Novelist James Joyce eloquently noted that the true symbol of the British conquest is Robinson Crusoe: "He is the true prototype of the British colonist. … The whole Anglo-Saxon spirit is in Crusoe: the manly independence, the unconscious cruelty, the persistence, the slow yet efficient intelligence, the sexual apathy, the calculating taciturnity."
In a sense Crusoe attempts to replicate his own society on the island. This is achieved through the application of European technology, agriculture, and even a rudimentary political hierarchy. Several times in the novel Crusoe refers to himself as the 'king' of the island, whilst the captain describes him as the 'governor' to the mutineers. At the very end of the novel the island is explicitly referred to as a 'colony.' The idealised master-servant relationship Defoe depicts between Crusoe and Friday can also be seen in terms of cultural imperialism. Crusoe represents the 'enlightened' European whilst Friday is the 'savage' who can only be redeemed from his supposedly barbarous way of life through the assimilation into Crusoe's culture. Nevertheless, within the novel Defoe also takes the opportunity to criticise the historic Spanish conquest of South America.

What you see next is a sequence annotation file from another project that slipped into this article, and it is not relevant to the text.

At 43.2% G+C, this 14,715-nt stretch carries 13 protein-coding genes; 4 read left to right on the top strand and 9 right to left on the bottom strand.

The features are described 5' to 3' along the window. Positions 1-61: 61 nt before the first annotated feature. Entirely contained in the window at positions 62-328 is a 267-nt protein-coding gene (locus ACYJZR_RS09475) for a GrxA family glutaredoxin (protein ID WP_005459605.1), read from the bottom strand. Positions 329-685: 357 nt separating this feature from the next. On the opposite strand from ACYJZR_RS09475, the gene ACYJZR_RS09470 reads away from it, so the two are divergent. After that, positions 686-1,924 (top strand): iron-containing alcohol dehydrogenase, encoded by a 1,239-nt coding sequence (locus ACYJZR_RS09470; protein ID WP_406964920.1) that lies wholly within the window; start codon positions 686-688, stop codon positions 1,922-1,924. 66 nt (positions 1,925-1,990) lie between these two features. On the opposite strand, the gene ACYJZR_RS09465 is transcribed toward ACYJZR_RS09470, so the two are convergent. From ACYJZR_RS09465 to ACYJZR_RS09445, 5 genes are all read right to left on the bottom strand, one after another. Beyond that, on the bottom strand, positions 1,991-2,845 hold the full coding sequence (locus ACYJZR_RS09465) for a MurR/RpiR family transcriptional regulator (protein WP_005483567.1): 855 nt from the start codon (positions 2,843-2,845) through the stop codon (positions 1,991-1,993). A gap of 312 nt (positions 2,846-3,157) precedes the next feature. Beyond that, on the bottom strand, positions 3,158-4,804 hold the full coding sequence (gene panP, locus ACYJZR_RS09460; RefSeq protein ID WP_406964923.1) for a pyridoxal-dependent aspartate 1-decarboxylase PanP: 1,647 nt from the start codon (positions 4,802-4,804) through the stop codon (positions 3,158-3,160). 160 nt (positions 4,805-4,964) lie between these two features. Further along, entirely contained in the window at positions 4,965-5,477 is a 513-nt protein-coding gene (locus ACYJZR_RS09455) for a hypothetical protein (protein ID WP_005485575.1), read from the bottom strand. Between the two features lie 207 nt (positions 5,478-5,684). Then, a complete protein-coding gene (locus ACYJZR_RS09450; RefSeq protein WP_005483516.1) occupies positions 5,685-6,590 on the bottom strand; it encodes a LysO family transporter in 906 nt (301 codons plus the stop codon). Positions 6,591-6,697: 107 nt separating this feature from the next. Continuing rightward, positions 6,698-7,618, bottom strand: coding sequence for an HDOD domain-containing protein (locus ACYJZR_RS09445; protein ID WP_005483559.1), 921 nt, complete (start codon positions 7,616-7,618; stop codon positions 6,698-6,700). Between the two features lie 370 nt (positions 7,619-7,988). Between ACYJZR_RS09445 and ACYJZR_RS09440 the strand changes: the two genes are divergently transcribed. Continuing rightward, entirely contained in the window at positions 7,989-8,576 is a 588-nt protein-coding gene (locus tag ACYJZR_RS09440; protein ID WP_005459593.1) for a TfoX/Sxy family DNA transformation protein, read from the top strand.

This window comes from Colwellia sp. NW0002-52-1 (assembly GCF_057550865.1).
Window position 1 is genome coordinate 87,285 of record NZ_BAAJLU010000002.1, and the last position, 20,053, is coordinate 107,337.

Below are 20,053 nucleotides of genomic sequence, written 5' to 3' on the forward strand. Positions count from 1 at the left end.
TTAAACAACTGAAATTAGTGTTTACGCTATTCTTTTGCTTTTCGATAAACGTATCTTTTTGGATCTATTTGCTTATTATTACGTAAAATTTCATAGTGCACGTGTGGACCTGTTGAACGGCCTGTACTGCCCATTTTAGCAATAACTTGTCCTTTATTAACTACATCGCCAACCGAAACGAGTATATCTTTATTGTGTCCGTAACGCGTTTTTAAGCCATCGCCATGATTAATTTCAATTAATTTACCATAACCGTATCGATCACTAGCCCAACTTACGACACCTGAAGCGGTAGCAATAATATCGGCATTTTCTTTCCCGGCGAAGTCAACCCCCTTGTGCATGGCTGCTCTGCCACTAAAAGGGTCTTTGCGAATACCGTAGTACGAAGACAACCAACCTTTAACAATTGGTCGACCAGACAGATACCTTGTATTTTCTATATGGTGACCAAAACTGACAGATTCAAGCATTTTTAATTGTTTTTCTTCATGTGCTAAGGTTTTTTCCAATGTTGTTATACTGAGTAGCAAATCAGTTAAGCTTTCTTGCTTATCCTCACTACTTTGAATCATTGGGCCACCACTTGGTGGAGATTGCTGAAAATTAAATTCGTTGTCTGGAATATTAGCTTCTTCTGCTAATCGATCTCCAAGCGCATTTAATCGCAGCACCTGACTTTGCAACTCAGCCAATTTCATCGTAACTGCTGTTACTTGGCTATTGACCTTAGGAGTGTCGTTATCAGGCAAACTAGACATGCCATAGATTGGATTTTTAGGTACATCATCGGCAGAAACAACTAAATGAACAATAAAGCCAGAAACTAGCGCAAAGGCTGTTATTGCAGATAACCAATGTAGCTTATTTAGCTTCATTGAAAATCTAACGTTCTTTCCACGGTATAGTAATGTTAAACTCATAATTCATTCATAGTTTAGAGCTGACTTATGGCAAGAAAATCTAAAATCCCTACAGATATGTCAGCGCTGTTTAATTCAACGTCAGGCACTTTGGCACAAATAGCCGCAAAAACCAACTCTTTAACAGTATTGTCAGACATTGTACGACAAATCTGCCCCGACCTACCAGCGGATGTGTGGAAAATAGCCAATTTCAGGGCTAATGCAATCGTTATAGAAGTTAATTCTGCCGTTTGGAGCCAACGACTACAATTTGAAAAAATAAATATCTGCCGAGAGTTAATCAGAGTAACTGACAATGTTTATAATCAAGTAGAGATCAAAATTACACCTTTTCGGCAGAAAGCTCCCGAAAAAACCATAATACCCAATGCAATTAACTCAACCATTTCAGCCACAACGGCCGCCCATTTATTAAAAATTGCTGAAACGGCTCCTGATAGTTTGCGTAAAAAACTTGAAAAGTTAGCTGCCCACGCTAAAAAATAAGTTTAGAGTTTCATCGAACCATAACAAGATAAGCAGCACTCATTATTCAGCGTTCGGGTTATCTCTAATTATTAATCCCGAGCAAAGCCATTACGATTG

When confronted with the cannibals, Crusoe wrestles with the problem of cultural relativism. Despite his disgust, he feels unjustified in holding the natives morally responsible for a practice so deeply ingrained in their culture. Nevertheless he retains his belief in an absolute standard of morality; he condemns cannibalism as a 'national crime' and forbids Friday from practicing it. Modern readers may also note that despite Crusoe's apparently superior morality, in common with the culture of his day, he accepts slavery as a basic feature of colonial life.
Note to Russell Bates: The full title of the book also specifies the location of Crusoe's island. Duh.
For more on the subject, see The Best Indian Books.